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chriskat
01-12-2012, 11:11 AM
Does anyone know of a metal supplier (maybe called a smelter?). I have a need for a specific formulation of brass. Currently I'm using 61-D material that comes from Switzerland but that vendor is in bankruptcy and I'm worried about supply.

Maybe a better/more general question. Does anyone know of companies that manufacture 61-D alloy brass?

Thanks in advance.

Rustybolt
01-12-2012, 11:34 AM
http://www.copperandbrass.com/cnb/cms/groups/intranet/@inter-cabs/documents/web_content/d_004663.pdf



Supposedly they're here in N. America.

Ries
01-12-2012, 12:20 PM
61D is not a real alloy designation- its kinda more like a brand name.
I think its actually 360, which is a common brass alloy.
But you need more info about what is in the actual alloy you are using.

You can search here- lots of standards and charts and crossreferencing-
http://www.copper.org/homepage.html

these are some of the largest copper and bronze suppliers in the USA- call (not email) em up and ask a lot of questions.

http://www.copperandbrass.com/public/division/project/html/home.html
http://www.rotaxmetals.net/
http://www.nbmmetals.com/
http://www.millardwire.com/strip.htm
http://www.alaskancopper.com/
http://www.atlasmetal.com/
http://www.industrial-metals.com/index.php

what is the application?
What size and shape and quantity are you looking for?
Some copper alloys are theoretically available, but not really unless you order 40,000lbs at a time.

Definitions-
A Smelter is a plant that takes raw copper ore, and make it into ingots. These can be a variety of alloys, there are literally hundreds of recipes for copper and other metals.
Many times those ingots are rolled at the same plant, and many times they are not. Many companies buy copper alloys, and proceed to make sheet, or round bar from them.
Most Smelters, and many large rolling mills, have minimum orders in the truckloads.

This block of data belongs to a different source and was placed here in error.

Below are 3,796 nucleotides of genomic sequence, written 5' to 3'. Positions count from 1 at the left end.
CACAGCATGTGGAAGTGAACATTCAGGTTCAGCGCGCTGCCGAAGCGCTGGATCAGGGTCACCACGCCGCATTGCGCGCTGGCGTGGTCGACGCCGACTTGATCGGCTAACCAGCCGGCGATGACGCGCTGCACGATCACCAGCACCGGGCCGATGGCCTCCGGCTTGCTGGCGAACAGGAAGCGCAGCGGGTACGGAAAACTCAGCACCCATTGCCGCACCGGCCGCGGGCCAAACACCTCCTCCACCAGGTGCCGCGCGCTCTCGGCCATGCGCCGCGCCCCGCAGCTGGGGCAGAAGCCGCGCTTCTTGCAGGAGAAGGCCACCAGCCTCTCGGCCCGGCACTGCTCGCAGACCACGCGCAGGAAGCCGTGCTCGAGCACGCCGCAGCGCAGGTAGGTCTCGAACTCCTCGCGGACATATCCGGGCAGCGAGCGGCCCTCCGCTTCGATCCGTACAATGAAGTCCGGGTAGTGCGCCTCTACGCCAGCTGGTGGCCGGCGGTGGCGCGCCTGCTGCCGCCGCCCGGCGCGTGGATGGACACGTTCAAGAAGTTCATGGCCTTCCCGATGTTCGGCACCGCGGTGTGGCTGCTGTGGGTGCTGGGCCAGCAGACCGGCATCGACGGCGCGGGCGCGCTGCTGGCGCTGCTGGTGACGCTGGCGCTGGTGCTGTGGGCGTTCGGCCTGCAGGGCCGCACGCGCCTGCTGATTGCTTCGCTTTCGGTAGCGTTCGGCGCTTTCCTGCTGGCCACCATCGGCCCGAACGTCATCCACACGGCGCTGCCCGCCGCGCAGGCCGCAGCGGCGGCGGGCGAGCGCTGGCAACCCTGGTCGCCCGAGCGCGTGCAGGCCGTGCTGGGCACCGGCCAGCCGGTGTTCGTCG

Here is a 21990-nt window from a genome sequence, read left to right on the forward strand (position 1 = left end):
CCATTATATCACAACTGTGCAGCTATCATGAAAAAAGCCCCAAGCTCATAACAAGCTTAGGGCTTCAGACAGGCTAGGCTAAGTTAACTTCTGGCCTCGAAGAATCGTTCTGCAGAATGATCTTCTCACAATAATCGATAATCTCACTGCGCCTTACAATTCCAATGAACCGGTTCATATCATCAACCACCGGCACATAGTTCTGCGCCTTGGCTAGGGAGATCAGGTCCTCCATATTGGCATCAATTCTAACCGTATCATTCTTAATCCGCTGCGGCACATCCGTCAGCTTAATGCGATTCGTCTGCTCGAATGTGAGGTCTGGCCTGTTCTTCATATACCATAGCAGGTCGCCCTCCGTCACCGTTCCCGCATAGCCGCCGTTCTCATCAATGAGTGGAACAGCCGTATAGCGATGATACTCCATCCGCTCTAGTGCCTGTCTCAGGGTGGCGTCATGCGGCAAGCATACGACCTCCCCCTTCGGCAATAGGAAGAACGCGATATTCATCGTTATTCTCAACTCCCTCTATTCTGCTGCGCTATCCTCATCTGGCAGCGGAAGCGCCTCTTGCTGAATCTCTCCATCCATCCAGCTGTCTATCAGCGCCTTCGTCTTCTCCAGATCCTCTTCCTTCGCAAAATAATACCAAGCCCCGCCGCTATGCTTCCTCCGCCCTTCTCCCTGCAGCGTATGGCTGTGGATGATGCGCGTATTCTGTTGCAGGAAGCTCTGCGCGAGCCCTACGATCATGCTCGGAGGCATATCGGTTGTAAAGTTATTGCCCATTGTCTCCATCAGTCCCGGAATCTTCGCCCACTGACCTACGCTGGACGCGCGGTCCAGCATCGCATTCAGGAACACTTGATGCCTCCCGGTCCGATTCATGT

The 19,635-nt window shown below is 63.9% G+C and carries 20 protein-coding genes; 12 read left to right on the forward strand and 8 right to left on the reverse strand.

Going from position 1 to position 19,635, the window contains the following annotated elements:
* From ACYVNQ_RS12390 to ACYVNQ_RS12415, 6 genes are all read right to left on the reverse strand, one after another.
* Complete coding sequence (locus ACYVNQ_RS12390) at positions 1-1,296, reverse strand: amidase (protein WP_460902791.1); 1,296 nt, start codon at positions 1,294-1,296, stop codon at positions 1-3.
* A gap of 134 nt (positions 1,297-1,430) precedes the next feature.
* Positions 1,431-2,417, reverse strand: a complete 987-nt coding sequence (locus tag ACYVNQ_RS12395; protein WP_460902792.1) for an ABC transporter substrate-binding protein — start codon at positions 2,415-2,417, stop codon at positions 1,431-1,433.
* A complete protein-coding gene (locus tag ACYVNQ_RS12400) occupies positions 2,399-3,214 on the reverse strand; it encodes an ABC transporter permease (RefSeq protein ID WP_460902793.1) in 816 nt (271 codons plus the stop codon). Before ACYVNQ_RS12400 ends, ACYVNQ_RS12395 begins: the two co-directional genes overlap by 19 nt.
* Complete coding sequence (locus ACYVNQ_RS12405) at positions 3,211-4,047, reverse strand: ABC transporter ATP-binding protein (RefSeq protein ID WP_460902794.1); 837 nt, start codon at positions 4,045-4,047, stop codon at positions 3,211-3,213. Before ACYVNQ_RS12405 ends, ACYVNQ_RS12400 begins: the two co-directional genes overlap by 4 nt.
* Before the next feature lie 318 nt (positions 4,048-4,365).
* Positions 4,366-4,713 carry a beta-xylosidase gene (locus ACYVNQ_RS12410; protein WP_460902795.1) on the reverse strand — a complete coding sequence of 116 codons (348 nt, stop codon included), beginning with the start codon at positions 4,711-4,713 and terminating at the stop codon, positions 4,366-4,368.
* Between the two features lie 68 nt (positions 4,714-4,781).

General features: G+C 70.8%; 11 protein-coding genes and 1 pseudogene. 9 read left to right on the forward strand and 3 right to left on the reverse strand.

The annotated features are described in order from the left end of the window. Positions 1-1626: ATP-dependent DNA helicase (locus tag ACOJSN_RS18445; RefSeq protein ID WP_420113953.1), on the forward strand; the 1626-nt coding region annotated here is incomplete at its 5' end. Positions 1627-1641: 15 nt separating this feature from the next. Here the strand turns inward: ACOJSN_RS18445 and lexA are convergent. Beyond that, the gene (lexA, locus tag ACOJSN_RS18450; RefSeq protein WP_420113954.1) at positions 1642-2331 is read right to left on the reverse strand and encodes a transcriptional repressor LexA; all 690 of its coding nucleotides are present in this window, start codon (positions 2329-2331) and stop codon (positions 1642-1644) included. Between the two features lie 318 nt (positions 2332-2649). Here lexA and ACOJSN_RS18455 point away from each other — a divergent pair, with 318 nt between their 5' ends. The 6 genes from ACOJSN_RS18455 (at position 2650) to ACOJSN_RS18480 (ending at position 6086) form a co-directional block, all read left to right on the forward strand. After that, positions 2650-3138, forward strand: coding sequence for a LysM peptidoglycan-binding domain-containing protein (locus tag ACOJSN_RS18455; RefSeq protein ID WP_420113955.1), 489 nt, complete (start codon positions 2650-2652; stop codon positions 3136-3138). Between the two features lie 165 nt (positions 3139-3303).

So if you are looking for a relatively small amount- say, less than a 40,000lb semi worth at a time- most likely you will not be dealing with a smelter, but, instead, with a distributor, who stocks all kinds of copper alloys in many shapes and sizes, and can order most things. Even distributors in the US often have pretty high minimums- to keep the individual retail customers away. Then, we have local metal service centers, who in most cases dont stock much copper at all.
This makes it hard to find small quantities of any but the most common copper alloys.

Alaskan is one of the best for getting a little- they will cut stuff to size to ship UPS, although, of course, you pay for the service.

chriskat
01-12-2012, 04:06 PM
I need something like 61D in that it has a very low iron content. I think it's less than .01%

Ries
01-12-2012, 06:05 PM
I cant find any info on 61D online except that its basically a low iron 360.
Since 360 is generally 60-63% copper, and 2%-2.5% Lead, and the rest zinc, with an allowable .35% iron, the vast majority of commercially made 360 is going to have too much iron in it.

looking here, you can see there are several similar alloys with .10 or less iron in them- but the zinc/lead/copper ratios may vary a bit. So it really depends on what you are doing with the material- some applications may be just fine with less lead, like a C33530, which has about 1/4 the lead, but also .10 iron. But some alloys are only made in sheet, or in round, and some theoretically available alloys dont really exist until you order a mill run.